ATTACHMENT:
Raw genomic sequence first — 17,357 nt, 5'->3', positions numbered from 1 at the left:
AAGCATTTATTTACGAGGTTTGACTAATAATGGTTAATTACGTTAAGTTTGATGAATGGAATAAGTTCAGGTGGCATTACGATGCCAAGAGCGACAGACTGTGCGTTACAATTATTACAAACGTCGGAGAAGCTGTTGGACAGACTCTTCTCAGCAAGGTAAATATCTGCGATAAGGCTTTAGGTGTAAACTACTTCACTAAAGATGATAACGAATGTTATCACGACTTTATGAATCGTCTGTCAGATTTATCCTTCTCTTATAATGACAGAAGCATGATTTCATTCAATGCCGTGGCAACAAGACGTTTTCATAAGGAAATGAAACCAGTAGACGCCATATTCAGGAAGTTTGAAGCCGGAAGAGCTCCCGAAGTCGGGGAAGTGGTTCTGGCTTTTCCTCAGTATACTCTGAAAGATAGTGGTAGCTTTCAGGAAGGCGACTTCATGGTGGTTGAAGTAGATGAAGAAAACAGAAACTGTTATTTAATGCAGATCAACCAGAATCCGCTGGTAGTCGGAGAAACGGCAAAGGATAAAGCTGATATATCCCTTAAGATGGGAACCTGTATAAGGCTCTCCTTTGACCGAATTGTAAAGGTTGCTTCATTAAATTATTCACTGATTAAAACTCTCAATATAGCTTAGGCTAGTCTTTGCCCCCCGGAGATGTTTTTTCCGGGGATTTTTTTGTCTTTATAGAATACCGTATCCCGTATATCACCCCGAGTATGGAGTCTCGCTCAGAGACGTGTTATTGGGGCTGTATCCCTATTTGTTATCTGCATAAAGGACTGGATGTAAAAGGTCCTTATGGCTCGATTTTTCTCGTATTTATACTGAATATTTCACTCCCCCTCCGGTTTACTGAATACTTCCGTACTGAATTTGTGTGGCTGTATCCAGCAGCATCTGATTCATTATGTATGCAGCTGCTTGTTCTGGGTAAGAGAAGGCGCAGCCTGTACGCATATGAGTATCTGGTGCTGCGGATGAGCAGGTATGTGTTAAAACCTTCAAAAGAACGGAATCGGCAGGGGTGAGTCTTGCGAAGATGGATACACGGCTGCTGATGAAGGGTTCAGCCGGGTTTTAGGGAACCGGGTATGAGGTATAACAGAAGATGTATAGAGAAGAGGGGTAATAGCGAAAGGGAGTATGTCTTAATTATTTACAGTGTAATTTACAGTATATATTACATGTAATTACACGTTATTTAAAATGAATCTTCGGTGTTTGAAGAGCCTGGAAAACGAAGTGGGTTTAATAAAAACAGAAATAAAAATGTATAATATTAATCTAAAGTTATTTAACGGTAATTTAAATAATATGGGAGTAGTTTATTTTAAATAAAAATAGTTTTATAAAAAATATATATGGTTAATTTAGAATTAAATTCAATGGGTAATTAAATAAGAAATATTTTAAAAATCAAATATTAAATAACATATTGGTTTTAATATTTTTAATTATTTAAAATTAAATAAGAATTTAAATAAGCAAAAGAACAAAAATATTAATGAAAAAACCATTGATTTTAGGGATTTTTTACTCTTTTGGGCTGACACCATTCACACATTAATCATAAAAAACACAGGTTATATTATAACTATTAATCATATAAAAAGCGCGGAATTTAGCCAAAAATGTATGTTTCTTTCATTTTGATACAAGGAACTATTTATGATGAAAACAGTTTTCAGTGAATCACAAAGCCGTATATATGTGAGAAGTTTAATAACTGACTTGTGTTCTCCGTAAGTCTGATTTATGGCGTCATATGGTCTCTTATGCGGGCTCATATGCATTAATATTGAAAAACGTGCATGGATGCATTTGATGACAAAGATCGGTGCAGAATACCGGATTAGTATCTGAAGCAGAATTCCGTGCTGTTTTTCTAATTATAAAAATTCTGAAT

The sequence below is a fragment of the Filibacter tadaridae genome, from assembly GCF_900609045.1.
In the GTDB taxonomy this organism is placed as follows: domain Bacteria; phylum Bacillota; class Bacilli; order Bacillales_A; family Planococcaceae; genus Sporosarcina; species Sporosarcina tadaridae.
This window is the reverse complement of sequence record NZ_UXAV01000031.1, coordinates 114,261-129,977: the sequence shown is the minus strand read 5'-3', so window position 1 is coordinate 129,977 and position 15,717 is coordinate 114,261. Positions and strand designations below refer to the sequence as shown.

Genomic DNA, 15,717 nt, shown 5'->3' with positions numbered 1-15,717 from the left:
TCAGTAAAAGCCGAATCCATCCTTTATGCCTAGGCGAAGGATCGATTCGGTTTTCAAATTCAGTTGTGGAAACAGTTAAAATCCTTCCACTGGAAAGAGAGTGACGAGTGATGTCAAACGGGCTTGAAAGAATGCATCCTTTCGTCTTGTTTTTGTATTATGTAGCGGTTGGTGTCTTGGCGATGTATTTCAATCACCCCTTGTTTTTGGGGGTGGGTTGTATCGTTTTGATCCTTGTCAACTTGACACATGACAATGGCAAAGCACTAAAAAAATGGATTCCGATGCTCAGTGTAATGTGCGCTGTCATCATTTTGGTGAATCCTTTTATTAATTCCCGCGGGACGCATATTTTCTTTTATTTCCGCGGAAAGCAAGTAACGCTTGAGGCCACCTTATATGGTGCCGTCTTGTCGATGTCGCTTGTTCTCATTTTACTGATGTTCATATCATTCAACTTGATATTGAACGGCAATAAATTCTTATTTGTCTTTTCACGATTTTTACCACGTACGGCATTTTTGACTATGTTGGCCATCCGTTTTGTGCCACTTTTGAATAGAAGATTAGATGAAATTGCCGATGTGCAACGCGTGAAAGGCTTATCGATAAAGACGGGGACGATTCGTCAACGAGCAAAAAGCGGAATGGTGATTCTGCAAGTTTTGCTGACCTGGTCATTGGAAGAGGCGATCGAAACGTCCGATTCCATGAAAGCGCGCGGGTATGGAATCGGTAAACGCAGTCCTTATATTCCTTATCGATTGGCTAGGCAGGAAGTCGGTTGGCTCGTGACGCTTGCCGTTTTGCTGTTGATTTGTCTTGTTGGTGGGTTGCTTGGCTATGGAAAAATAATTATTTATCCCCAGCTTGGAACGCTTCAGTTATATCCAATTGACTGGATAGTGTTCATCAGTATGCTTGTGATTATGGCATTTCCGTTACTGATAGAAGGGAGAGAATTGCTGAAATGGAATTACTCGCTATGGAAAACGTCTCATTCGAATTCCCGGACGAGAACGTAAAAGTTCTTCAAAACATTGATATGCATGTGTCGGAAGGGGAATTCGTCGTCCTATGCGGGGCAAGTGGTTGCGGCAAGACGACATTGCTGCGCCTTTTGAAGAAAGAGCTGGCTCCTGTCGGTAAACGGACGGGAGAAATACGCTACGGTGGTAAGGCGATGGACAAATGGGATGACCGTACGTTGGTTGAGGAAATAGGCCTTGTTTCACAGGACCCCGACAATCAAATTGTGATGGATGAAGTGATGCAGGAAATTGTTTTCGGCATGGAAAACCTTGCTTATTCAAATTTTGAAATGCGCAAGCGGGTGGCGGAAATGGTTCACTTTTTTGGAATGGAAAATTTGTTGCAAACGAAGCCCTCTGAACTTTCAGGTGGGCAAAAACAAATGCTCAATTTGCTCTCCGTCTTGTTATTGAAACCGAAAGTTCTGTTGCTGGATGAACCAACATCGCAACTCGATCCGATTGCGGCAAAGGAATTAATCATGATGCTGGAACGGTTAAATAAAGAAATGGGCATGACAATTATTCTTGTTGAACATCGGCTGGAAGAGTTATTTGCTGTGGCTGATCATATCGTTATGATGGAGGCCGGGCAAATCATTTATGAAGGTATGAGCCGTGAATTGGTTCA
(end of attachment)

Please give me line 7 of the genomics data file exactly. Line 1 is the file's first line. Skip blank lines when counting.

TCAGTAAAAGCCGAATCCATCCTTTATGCCTAGGCGAAGGATCGATTCGGTTTTCAAATTCAGTTGTGGAAACAGTTAAAATCCTTCCACTGGAAAGAGAGTGACGAGTGATGTCAAACGGGCTTGAAAGAATGCATCCTTTCGTCTTGTTTTTGTATTATGTAGCGGTTGGTGTCTTGGCGATGTATTTCAATCACCCCTTGTTTTTGGGGGTGGGTTGTATCGTTTTGATCCTTGTCAACTTGACACATGACAATGGCAAAGCACTAAAAAAATGGATTCCGATGCTCAGTGTAATGTGCGCTGTCATCATTTTGGTGAATCCTTTTATTAATTCCCGCGGGACGCATATTTTCTTTTATTTCCGCGGAAAGCAAGTAACGCTTGAGGCCACCTTATATGGTGCCGTCTTGTCGATGTCGCTTGTTCTCATTTTACTGATGTTCATATCATTCAACTTGATATTGAACGGCAATAAATTCTTATTTGTCTTTTCACGATTTTTACCACGTACGGCATTTTTGACTATGTTGGCCATCCGTTTTGTGCCACTTTTGAATAGAAGATTAGATGAAATTGCCGATGTGCAACGCGTGAAAGGCTTATCGATAAAGACGGGGACGATTCGTCAACGAGCAAAAAGCGGAATGGTGATTCTGCAAGTTTTGCTGACCTGGTCATTGGAAGAGGCGATCGAAACGTCCGATTCCATGAAAGCGCGCGGGTATGGAATCGGTAAACGCAGTCCTTATATTCCTTATCGATTGGCTAGGCAGGAAGTCGGTTGGCTCGTGACGCTTGCCGTTTTGCTGTTGATTTGTCTTGTTGGTGGGTTGCTTGGCTATGGAAAAATAATTATTTATCCCCAGCTTGGAACGCTTCAGTTATATCCAATTGACTGGATAGTGTTCATCAGTATGCTTGTGATTATGGCATTTCCGTTACTGATAGAAGGGAGAGAATTGCTGAAATGGAATTACTCGCTATGGAAAACGTCTCATTCGAATTCCCGGACGAGAACGTAAAAGTTCTTCAAAACATTGATATGCATGTGTCGGAAGGGGAATTCGTCGTCCTATGCGGGGCAAGTGGTTGCGGCAAGACGACATTGCTGCGCCTTTTGAAGAAAGAGCTGGCTCCTGTCGGTAAACGGACGGGAGAAATACGCTACGGTGGTAAGGCGATGGACAAATGGGATGACCGTACGTTGGTTGAGGAAATAGGCCTTGTTTCACAGGACCCCGACAATCAAATTGTGATGGATGAAGTGATGCAGGAAATTGTTTTCGGCATGGAAAACCTTGCTTATTCAAATTTTGAAATGCGCAAGCGGGTGGCGGAAATGGTTCACTTTTTTGGAATGGAAAATTTGTTGCAAACGAAGCCCTCTGAACTTTCAGGTGGGCAAAAACAAATGCTCAATTTGCTCTCCGTCTTGTTATTGAAACCGAAAGTTCTGTTGCTGGATGAACCAACATCGCAACTCGATCCGATTGCGGCAAAGGAATTAATCATGATGCTGGAACGGTTAAATAAAGAAATGGGCATGACAATTATTCTTGTTGAACATCGGCTGGAAGAGTTATTTGCTGTGGCTGATCATATCGTTATGATGGAGGCCGGGCAAATCATTTATGAAGGTATGAGCCGTGAATTGGTTCA